Torrential rain has soaked parts of the state for weeks now. Some spots once in a severe drought are finally seeing some relief.
Places like Diamond Head on Oahu are now green and lush, thanks to another record rainfall of nearly 1.5 inches of rain that fell between Friday night and Saturday morning.
The wet weather may dampen some people's spirits, but it's a welcoming relief for farmers.
Especially for Bobby Ferreira, who manages a ranch on the southeast side of Maui, a part of the state hardest hit by the drought.
"I've been in Kaupo for five years as manager and I've never experienced this much rain," Ferreira said.
"It feels wonderful to lie in bed at night and listen to the rain fall on the roof knowing the pastures are getting water," said Ferreira.
Places in Kaupo that were once barren and brown are now green and thriving. Ferreira says even the old timers have never seen anything like it.
But it's not just the Valley Isle, other parts of the state are seeing it too.
For the month of August, Lihue on Kauai saw a record-breaking 9.86 inches of rain. The record before that was 8.13 inches back in 1959. On Maui, 2.34 inches of rain was recorded at the airport. The record before that was 1.54 inches in 1973. But Honolulu saw the biggest increase in the month of August. The record more than doubled from 3.74 in 2004 to 7.83 in August 2015.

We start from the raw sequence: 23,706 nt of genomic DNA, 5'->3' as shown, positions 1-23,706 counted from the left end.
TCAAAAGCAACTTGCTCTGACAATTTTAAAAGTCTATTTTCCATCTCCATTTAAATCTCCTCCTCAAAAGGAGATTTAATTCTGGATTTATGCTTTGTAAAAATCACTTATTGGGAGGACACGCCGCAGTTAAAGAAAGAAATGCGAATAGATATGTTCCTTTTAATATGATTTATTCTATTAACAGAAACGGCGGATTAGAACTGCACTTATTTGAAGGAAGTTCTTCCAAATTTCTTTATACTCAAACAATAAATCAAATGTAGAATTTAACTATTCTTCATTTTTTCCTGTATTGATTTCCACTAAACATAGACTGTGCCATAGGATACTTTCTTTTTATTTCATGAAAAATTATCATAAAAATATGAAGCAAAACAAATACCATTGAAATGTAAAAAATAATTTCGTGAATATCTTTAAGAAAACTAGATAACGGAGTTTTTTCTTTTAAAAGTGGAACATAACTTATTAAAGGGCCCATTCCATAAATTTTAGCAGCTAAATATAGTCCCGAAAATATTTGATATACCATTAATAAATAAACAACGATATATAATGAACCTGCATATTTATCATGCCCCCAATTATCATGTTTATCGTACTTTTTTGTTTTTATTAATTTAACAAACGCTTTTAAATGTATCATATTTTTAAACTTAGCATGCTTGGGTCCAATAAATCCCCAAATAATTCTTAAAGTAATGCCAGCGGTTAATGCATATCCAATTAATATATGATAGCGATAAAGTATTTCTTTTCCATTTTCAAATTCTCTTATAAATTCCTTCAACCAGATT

But forecasters at the National Weather Service say that's no indication for what the rest of the year may look like.
"El Nino is gonna be one of the strongest that we've ever seen, and typically El Nino patterns are very dry patterns here across the islands. So even though there has been some improvement here recently because this tropical cyclone activity which has moved around the islands, there is potential the drought conditions could return here this winter," said Senior Forecaster Jon Jelsema.
While the record-breaking rainfall has eliminated most the drought conditions across the state, the southern slopes of Kauai and Maui still remain in a moderate drought.